Cookies Policy
The website need some cookies and similar means to function. If you permit us, we will use those means to collect data on your visits for aggregated statistics to improve our service. Find out More
Accept Reject
  • Menu
Article

INESC TEC will develop a new method to detect micro-contaminants

INESC TEC will validate a new approach for the detection of micro-contaminants in different application areas, namely water quality control, optimisation of industrial processes, and even medical diagnosis – in real time, and in complex environments.  

17th January 2022

The project dedicated to the development of the new molecular detection platform is called MyTag – universal environmental monitoring devices based on the smart analysis of amplified optical dispersion with molecular imprinted polymers.

More specifically, “the project will enable new methods for early diagnosis, while improving the ability to monitor, understand and protect the environment”, said Pedro Jorge, researcher at INESC TEC’s Centre for Applied Photonics (CAP) and head of the project. Furthermore, “the validation of this concept will foster the development of miniaturised environmental monitoring systems, with the potential to be incorporated into autonomous robotic systems”, he added.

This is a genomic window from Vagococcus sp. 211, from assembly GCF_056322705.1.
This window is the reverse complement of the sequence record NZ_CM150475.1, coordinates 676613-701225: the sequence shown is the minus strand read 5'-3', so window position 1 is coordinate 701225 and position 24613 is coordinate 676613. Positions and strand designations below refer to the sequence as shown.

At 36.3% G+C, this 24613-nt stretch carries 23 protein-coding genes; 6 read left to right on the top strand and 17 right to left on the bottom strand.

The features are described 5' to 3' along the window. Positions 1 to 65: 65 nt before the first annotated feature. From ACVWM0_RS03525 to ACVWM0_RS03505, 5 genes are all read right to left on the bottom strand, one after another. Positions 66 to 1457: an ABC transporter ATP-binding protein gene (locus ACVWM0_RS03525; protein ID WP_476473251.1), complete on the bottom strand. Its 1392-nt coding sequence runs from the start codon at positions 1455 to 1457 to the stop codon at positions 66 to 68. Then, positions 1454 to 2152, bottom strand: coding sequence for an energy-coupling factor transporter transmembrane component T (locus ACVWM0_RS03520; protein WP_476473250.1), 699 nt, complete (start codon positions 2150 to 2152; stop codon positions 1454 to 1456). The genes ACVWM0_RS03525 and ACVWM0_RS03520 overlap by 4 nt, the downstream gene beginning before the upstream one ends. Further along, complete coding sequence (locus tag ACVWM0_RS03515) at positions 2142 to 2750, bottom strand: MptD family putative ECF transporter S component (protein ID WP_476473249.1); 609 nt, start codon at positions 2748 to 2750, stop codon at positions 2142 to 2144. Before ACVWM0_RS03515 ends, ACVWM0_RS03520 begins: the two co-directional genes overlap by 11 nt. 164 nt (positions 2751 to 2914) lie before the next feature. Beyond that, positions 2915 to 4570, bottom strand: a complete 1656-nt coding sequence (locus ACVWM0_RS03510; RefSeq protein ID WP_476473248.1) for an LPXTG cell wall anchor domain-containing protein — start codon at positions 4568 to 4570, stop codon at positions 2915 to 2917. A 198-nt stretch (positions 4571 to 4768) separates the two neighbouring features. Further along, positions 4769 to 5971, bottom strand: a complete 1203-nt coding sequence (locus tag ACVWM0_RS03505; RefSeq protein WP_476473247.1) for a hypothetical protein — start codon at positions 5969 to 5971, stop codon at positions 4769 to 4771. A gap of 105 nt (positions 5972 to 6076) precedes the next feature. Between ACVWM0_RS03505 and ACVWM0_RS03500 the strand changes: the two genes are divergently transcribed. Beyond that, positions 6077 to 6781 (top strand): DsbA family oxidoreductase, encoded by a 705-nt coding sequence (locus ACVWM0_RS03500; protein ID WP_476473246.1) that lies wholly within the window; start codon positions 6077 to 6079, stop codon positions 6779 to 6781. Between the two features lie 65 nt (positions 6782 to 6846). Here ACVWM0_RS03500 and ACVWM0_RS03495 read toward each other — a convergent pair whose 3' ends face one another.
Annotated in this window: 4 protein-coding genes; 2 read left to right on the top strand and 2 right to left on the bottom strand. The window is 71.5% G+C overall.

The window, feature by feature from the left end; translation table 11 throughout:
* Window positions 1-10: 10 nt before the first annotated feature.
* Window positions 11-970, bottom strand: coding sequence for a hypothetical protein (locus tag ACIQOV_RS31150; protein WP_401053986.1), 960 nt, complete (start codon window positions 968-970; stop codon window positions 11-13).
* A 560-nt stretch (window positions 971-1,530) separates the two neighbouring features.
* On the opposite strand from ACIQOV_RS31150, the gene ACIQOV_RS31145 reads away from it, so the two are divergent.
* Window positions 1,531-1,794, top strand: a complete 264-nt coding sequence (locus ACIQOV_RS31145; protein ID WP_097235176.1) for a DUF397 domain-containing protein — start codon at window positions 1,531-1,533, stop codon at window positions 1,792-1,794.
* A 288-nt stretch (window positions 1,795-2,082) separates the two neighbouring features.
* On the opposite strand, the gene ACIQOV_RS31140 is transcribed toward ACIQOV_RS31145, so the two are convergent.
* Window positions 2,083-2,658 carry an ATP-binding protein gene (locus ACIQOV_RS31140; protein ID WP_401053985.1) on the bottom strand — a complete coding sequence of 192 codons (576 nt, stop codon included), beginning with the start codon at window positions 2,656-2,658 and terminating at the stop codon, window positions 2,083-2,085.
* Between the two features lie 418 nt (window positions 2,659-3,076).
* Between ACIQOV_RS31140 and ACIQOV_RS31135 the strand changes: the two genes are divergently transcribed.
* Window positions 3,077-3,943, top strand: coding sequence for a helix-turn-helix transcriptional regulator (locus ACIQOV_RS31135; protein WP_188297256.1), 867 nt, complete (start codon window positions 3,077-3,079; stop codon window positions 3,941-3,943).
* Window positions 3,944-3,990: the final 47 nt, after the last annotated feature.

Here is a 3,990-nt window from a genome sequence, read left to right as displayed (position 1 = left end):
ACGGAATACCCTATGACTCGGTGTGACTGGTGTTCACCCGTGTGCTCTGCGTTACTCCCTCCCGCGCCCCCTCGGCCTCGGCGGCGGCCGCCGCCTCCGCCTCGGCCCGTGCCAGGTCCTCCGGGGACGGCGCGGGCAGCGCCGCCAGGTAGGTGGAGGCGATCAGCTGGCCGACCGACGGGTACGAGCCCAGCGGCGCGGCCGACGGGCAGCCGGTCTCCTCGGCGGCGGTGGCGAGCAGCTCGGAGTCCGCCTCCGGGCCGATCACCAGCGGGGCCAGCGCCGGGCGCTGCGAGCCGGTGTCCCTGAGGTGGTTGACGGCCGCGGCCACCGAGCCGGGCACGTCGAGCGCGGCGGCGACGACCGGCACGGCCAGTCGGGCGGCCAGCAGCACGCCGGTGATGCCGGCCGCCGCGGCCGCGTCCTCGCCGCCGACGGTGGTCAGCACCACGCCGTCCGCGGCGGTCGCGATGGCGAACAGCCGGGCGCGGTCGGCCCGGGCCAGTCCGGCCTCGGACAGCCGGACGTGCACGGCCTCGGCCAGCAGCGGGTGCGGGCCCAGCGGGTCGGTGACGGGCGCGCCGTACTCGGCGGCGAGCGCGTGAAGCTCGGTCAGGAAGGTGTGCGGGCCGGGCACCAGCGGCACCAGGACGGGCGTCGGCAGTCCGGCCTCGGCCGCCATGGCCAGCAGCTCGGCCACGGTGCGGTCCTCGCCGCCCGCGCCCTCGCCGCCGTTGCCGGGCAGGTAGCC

The MyTag concept results from the combination of scattering analysis, real-time models, and artificial intelligence (AI), enhanced with molecular imprinted tags (MIP Tags). This innovative approach will allow customising devices to detect different target molecules, simply changing the MIP Tags, while keeping the entire device properly optimised. This ensures a greater capacity for real-time monitoring of contaminants, since the same device, associated with the appropriate nano MIP, can be used to detect different targets and, therefore, different contaminant molecules.

The project is coordinated by INESC TEC, with partners iLoF – Intelligent on Fiber, a spin-off from the University of Porto established at INESC TEC, and currently incubated at the Faculty of Medicine (FMUP), as well as the Centre for Research in Chemistry of the University of Porto (CIQUP). Experts from Italy (Alessandra Bossi, University of Verona; Nunzio Cennamo, University of Campania, Naples) and France (Olivier Soppera, from the Institut de Science des Matériaux de Mulhouse) also participate in this project. The project starts in January 2022 and ends in December 2024; it is funded by the Foundation for Science and Technology (FCT), with an allocated budget of approximately €244K.

The INESC TEC researcher mentioned in this news piece is associated with UP-FCUP.